Menstrual problems:

Dysmenorrhoea ( Painful periods,Menstrual cramps )

Dysmenorrhea describes spasmodic pain associated with menstruation. It can be classified into primary and secondary dysmenorrhea. More than half of all women have discomfort during menstruation. Painkillers and oral contraceptives can help to relieve the symptoms.

Full Description

Dysmenorrhea is a long-lasting and spasmodic pain occurring during the period of menstruation. It is the most common problem for women during menstruation. More than half of all women undergo these discomforts for several days every month.


Abdominal pain, Weight gain, Back pain, Distended abdomen, Abdominal pain associated with menstruation, Vomiting, Bleeding from vagina

Medical Conditions

Depending on its first appearance, dysmenorrhea can be classified in two types: 1) Primary dysmenorrhea: the type of dysmenorrhea which appears from the first time a girl has her menstruation and it only happens during or a short-time before the period of menstruation. It is not caused by a disease but by the physiological hormone produced by the lining of the uterus, which is called prostaglandin. Normally some women with primary dysmenorrhea may feel pain before menstruation starts, and the pain may become worse when the level of prostaglandin further increases during menstruation. 2) Secondary dysmenorrhea: This type of dysmenorrhea firstly appears anytime in life. There are mostly underlying disorders of the female reproductive system such as endometriosis, adenomyosis, fibroids or a myoma that cause menstrual pain. The pain caused by secondary dysmenorrhea is usually also worst during menstruation but it will not necessarily improve after the period of menstruation. Instead, the pain may appear later in the cycle and become worse instead of getting better. Therefore, the pain can last much longer than a normal period of menstruation. A secondary dysmenorrhea should always be checked by a gynecologist.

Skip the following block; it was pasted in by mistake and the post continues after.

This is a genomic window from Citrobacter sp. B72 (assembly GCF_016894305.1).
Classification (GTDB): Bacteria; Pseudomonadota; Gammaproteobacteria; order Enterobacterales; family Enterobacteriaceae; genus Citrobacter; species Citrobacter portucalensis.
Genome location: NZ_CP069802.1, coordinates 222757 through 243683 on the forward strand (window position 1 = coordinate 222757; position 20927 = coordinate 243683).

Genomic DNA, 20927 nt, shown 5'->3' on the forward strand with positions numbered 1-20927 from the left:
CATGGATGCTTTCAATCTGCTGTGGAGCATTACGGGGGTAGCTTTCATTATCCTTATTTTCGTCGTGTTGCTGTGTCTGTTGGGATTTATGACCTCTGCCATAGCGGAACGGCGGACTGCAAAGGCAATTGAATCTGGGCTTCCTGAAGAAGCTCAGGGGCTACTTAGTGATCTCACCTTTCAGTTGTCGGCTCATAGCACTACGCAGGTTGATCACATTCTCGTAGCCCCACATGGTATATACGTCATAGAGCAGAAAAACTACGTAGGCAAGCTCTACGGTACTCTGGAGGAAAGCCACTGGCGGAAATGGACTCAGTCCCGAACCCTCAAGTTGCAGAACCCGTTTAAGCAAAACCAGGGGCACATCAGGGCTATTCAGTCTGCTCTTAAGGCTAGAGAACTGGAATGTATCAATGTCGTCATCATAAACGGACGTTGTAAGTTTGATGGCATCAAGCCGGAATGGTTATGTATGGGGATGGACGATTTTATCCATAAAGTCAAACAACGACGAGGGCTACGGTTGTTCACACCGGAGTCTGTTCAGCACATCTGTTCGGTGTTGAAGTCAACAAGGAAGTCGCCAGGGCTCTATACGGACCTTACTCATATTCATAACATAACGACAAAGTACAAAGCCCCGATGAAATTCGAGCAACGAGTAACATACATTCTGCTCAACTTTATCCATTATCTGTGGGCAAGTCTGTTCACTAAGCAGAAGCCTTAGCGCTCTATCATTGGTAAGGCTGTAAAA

Treatments of dysmenorrhea are mainly aimed at relieving the pain. Non-steroidal anti-inflammatory drugs can lower the level of prostaglandin and therefore reduce the pain. Hormone medications such as estrogen and progesterone, which are used to prevent pregnancy, can also be effective in reducing dysmenorrhea. Sometimes changes of lifestyle can also help, for example, getting enough rest and sleep. In secondary dysmenorrhea and if medication does not improve the pain, it is important to search for an underlying problem. If there is any underlying disease, it must be treated respectively.